Forums: Climbing Information: Accident and Incident Analysis: Re: [bill413] Rope severed by worn carabiner at RRG, climber decks: Edit Log




Partner rrrADAM


Sep 28, 2010, 12:25 PM

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Registered: Dec 19, 1999
Posts: 17543

Re: [bill413] Rope severed by worn carabiner at RRG, climber decks
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bill413 wrote:
rrrADAM wrote:
iron106 wrote:
Worn biners are usually stronger than new ones.
Huh?????

What leads you to believe this? Seriously, what? Do you have any data, or anything to support this?

In all my years (22, the last 16 at nukes) of performing inspections of materials, and doing failure analysis, I have never, ever heard this... Worn = Less material = Less strength.

At least one basis for the statement that worn biners are stronger is here, based on unofficial testing. However, here is unofficial testing that is specific to this type of accident.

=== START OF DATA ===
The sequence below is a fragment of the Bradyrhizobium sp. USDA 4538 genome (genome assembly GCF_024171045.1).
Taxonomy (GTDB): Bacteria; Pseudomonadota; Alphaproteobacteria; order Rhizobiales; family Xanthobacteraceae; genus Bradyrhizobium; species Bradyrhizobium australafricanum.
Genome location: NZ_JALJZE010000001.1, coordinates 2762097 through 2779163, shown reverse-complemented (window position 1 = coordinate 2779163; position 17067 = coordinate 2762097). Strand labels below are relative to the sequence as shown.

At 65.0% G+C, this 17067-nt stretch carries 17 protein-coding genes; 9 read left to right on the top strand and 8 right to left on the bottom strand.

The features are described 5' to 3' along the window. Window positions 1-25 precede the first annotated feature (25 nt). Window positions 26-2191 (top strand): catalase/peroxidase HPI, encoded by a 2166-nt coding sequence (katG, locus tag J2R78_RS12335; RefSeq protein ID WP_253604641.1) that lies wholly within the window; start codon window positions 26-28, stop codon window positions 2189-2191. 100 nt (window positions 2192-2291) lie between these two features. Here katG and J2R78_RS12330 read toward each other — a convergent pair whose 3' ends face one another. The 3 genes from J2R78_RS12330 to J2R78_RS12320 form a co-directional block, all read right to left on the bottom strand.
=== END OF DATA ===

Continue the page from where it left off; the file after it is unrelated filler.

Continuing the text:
That is misleading, as the groove serves to keep the rope at the biner's/shut's strongest point, even though it has been weakened.

The biner/shut is NOT stronger, as less metal equals less strength for two pieces of identical design. Period.


Example:

Would you rap off of a bush/tree that was 1" in diameter, strongly rooted, with a small groove worn into it at the base that was opposite the direction of force, if the load (rope) was just a few inches above the base/groove? Hell no!

BUT, if the rope was in the groove, keeping it at the base, it would likely still be hella strong.


Point... The base of the tree/bush is akin to the strongest point in the biner, and even though there is a groove, it is still string enough (if the load is applied in the right place), BUT NOT AS STRONG as if there were no groove IF the load were applied outside that groove, it would be WEAKER. And where would the biner fail? At the weakest point, where significant metal loss has weakened it (I.e., the groove)


(This post was edited by rrrADAM on Sep 28, 2010, 12:35 PM)



Edit Log:
Post edited by rrrADAM () on Sep 28, 2010, 12:31 PM
Post edited by rrrADAM () on Sep 28, 2010, 12:35 PM


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